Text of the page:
From CNBC: The FDA approved the new drug from Biogen, priced at $56,000 per year, despite a near-unanimous "no" vote from a key advisory committee.
From MedPage Today: A newly approved 'medication' for 'schizophrenia' and 'bipolar disorder' promises to reduce usual weight gain with olanzapine (Zyprexa) by making it less pleasant to eat food.
From Change.org: The mental health system in Trieste, Italy, which for decades has been widely recognized as a model for good community care, is under threat of being dismantled by a new political faction.
From Medium: What Americans really need is to fix the cycles of abuse that have driven them to seek, and yet never find, safety in the unsafe world they have created.
From The Telegraph: A coroner ruled that Margaret Molyneux, 69, died of natural causes, but a review found that she had been prescribed higher than recommended doses of the drug olanzapine (Zyprexa).
From Antidepressant Risks: Katinka Blackford Newman, Professor David Healey, Sarah Culshaw and Dr. Ed White have teamed up on a new website helping people understand the risks of taking antidepressants.
From Psychiatric Times: "If such a willingness to discount the feelings and testimonies [of patients] is widespread, I cannot help but think that psychiatry is really in a serious [moral] crisis."
From RxISK: Leemon McHenry reviews the first novel published by David Healy's writers co-operative—"a must-read for medical professionals, and especially aspiring key opinion leaders."
From the Disability Visibility Project: Those of us who have survived psychiatric incarceration know that not only did the asylum never die — it is, and always was, another prison.
From the World Health Organization: Many mental health services around the world are failing people. There is a different path that countries and services can take.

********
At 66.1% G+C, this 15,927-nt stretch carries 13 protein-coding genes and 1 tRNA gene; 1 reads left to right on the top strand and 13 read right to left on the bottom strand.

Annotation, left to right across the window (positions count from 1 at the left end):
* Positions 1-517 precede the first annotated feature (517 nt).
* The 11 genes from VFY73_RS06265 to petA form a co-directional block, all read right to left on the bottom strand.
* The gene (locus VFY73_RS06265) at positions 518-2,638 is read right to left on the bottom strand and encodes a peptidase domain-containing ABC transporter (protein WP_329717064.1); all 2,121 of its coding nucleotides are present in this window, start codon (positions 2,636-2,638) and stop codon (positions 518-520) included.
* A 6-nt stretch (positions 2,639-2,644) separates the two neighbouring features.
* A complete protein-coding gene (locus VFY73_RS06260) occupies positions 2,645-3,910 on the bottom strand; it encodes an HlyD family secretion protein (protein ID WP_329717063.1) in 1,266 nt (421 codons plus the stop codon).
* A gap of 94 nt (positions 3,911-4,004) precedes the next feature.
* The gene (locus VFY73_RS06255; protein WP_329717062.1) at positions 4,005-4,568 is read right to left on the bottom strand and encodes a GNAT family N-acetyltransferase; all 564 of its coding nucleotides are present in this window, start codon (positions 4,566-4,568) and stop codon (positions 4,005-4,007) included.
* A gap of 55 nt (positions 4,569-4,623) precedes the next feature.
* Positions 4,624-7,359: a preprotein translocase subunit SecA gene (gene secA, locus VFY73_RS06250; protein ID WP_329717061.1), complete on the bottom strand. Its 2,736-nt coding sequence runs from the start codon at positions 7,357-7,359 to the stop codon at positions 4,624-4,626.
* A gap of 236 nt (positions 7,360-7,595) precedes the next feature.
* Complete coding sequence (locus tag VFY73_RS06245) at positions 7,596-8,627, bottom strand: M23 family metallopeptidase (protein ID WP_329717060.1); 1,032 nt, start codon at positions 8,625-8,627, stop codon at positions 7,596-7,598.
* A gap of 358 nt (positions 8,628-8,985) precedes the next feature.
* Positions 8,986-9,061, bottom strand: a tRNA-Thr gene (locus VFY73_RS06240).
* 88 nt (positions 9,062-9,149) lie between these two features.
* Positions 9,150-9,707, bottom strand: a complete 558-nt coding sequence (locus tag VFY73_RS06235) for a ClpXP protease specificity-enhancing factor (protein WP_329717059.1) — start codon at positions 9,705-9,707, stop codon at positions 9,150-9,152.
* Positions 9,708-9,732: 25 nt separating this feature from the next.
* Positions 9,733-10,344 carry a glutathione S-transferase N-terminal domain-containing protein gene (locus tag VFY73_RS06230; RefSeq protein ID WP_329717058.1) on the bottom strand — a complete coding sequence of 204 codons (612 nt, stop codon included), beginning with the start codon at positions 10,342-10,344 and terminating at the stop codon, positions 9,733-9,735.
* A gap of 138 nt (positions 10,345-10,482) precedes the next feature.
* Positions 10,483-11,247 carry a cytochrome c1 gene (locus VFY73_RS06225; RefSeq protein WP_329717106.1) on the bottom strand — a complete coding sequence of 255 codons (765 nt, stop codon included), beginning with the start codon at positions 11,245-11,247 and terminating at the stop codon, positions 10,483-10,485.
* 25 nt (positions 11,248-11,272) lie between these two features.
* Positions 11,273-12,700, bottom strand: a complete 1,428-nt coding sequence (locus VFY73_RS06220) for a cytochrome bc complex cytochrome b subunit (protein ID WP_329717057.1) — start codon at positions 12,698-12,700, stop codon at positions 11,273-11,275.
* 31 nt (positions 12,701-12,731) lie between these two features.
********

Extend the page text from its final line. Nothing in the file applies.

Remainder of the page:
From Motherly: A number of recent studies highlight the relationship between parental affection and children’s happiness and success.
From ISPS-US: A review of the science that calls for a radical change or evidence-based paradigm shift in psychiatric care, and pilot projects that tell of a new way.
From ProPublica: An investigation found repeated breakdowns in oversight as states failed to protect young people in need of specialized care.
From Pacific Standard: Children in ABA programs learn that body is not their own, the way they move is wrong, and there is no neutral way for them to naturally exist in the world.
From Fox News: The Cornell family alleged that prescribed medication, especially lorazepam (Ativan), led to erratic behavior from the Soundgarden frontman before his death by suicide.
From eMHIC: The time for change is upon us. Mental health services should focus on the human-to-human relationship as the primary mechanism of healing.
Barbara Ehrenreich weighs in on mass-market mindfulness, Silicon Valley, Buddhism- sliced up and commodified.
From The Guardian: Such symptoms occur in half of patients, and the correct response is to taper off their medication more slowly, says Dr Mark Horowitz.
From lonerwolf: There are two main types of spiritual emergency: mystical psychosis (hallucinations, mania, etc.) and the dark night of the soul (depression).
From Fugitive Psychiatrist: "I can’t believe I have patients walking around on 800mg of this stuff. There’s no way in good conscience I could dose this BID (sic) unless a patient consented to 20 hours of sleep a day."
From The Wall Street Journal: Psychiatric hospitals kept their accreditation after patients said they were raped or assaulted; died by suicide; slept on chairs due to crowding; and more.
Collective Evolution discusses a recent commentary by the editor of The Lancet stating that "much of the scientific literature, perhaps half, may simply be untrue."
From Mindfreedom: Please help us protect 22-year-old Charles Helmer by taking one or more actions before Friday!
From NBC News: The ban should have meant victory for those fighting the school, but more than a year later, it hasn't actually changed anything.
From UCL Beacon Bursary fund: This event aims to explore the lived-experience perspective when attempting to distinguish withdrawal effects from relapse.